I’m an optimistic guy, but I’m also a realist. And even if the best-case mitigation scenario went live, the lag time before positive effects are felt in the oceans would still not be fast enough to prevent mass coral die-off. This is not an argument against mitigation – it remains an absolute necessity. But it’s also an acknowledgement that simultaneous strategies must be pursued.

This brings us to adaptation, and the field where I work: coral reef restoration. I launched Coral Vita with my friend Gator Halpern in order to provide a scalable means to enact large-scale restoration. And we hope that by growing climate change resilient corals en masse, we can not only help preserve reef health but also galvanize hope and inspire people to act to meaningfully protect our planet.

Coral Vita is commercializing proven methods of coral farming that allows us to grow heat- and acidity-tolerant corals up to 50x faster. This translates into corals that are better prepared to survive climate changed-oceans and that can reach mature sizes in months rather than decades. These methods – assisted evolution and microfragmenting – were developed by two of the world’s leading reef scientists and Coral Vita advisors – Dr. Ruth Gates of the University of Hawaii and Dr. David Vaughan of the Mote Marine Lab. After growing native corals in our land-based farms (6-12 month cycles depending on species), we than transplant them into reefs to help revitalize their health and ecosystem services. As noted in a Science News article, by “testing an arsenal of options to rescue a diversity of underwater communities…[restoration] could be a quick and affordable way to help severely damaged reefs bounce back.”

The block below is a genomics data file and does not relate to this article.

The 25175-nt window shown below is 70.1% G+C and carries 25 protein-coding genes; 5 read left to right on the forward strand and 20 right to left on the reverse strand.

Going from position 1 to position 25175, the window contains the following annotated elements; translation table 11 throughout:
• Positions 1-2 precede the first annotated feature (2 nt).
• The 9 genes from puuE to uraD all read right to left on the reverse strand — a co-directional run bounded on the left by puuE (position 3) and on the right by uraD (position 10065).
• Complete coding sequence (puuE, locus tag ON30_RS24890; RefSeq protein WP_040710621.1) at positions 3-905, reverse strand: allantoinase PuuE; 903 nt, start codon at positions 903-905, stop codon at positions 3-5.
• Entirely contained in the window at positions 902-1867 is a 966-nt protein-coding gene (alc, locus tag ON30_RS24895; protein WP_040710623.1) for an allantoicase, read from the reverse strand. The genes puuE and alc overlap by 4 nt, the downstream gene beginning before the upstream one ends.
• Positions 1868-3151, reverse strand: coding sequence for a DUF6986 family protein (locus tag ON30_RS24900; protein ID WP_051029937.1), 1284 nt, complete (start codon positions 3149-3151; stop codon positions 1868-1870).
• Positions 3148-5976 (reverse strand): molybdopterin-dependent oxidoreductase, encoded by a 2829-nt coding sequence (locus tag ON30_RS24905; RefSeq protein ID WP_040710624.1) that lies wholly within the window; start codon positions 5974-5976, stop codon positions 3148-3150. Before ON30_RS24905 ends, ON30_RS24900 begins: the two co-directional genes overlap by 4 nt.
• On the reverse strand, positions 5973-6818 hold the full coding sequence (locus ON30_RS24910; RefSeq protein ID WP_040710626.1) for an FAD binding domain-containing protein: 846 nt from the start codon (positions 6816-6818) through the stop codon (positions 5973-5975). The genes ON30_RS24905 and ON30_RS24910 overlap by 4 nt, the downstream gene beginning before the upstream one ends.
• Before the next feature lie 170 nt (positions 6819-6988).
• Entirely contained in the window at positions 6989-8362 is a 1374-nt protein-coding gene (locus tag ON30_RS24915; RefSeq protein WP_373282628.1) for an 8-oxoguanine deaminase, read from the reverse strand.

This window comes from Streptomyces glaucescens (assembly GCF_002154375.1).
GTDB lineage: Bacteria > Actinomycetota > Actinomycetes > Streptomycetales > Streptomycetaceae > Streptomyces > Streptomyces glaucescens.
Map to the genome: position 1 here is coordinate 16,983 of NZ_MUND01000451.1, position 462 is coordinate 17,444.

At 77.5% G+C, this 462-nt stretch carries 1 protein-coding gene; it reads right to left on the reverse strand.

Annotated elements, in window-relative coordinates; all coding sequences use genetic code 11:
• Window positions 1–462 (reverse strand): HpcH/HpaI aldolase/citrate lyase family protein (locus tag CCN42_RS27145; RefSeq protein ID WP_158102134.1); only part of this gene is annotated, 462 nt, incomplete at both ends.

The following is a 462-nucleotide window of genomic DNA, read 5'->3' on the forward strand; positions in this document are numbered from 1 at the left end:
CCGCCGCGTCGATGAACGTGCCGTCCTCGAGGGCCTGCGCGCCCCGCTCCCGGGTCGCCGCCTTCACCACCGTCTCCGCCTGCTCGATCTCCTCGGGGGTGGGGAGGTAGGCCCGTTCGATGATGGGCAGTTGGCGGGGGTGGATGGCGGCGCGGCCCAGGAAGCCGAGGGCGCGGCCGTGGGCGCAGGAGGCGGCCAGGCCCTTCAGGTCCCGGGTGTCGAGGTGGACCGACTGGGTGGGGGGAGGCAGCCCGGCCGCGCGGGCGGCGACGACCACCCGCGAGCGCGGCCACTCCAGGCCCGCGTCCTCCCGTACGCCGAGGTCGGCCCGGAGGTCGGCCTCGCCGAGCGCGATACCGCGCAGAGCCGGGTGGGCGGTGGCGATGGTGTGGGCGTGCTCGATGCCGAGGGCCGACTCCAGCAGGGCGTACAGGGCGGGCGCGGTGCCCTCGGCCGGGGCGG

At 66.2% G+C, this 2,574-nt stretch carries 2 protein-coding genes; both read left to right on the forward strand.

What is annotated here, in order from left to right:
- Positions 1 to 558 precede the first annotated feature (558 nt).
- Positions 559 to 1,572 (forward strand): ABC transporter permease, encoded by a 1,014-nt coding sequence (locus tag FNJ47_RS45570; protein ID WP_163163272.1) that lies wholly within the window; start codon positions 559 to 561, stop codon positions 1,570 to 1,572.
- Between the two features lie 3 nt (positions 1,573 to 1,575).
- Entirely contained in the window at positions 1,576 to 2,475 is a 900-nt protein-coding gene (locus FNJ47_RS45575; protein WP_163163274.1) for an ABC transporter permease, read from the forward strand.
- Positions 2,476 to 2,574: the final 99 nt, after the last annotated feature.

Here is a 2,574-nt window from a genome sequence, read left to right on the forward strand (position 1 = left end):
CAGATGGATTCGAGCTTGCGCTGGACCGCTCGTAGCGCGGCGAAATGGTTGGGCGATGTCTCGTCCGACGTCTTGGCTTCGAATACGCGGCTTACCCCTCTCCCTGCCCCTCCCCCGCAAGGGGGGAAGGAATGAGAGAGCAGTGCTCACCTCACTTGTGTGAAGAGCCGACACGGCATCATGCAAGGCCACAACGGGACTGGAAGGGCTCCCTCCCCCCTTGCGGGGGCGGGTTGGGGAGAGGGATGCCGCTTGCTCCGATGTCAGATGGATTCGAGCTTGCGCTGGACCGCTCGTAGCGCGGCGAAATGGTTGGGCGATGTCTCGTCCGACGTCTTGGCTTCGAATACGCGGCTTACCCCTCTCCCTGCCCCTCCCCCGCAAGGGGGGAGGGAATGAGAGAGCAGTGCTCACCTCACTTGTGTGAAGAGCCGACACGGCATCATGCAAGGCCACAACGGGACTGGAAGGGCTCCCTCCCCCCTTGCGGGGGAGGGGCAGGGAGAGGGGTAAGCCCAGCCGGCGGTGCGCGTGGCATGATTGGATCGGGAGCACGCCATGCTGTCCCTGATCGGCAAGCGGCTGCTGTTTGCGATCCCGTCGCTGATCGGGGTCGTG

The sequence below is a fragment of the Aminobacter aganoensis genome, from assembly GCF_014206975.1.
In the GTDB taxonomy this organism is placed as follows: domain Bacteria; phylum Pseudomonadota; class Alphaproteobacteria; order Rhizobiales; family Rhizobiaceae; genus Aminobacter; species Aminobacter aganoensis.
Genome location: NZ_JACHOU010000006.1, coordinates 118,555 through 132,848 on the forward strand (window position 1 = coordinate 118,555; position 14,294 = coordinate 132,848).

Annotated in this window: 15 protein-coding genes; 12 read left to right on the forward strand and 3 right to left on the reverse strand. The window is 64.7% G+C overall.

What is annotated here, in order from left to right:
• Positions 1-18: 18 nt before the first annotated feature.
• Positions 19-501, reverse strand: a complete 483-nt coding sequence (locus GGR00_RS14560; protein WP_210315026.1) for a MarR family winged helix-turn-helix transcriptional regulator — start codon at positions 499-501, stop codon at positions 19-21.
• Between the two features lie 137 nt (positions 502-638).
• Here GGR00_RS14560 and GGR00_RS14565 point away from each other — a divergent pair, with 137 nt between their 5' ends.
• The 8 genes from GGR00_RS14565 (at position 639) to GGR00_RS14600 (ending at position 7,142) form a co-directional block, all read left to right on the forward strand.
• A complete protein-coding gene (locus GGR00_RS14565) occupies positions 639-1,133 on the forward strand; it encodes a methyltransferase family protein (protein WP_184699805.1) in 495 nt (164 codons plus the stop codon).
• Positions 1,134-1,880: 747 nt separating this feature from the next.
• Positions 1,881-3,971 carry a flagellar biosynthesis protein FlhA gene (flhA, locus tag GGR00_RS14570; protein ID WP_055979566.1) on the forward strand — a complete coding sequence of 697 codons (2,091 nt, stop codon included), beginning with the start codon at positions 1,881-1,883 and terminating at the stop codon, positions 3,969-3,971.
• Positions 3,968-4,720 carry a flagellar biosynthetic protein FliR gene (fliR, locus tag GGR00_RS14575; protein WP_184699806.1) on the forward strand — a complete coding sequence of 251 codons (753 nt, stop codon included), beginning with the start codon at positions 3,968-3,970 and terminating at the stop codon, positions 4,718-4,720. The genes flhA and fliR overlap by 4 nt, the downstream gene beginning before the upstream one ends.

Coral Vita believes that selling restoration to clients – such as governments, hotels, fishing associations, and the re-insurance industry – that depend on the $30B annual tourism, fisheries, and coastal protection benefits of reefs will help inject the needed capital to help fight off global degradation. Our pilot coral farm is a small-scale facility in Freeport, Grand Bahama, built in partnership with the Grand Bahama Port Authority and GB DEVCO. The farm serves three purposes: coral production facility to restore local reefs, education center for local communities, and an eco-tourism attraction with experiential opportunities for guests (e.g. adopting or planting corals, touch tanks, and seeing microfragmenting in action). From there, we plan to operate a large-scale farm that can service an entire nation’s reefs, with the ultimate vision of managing a global network of farms that can help preserve reef health for future generations.

A Thriving Reef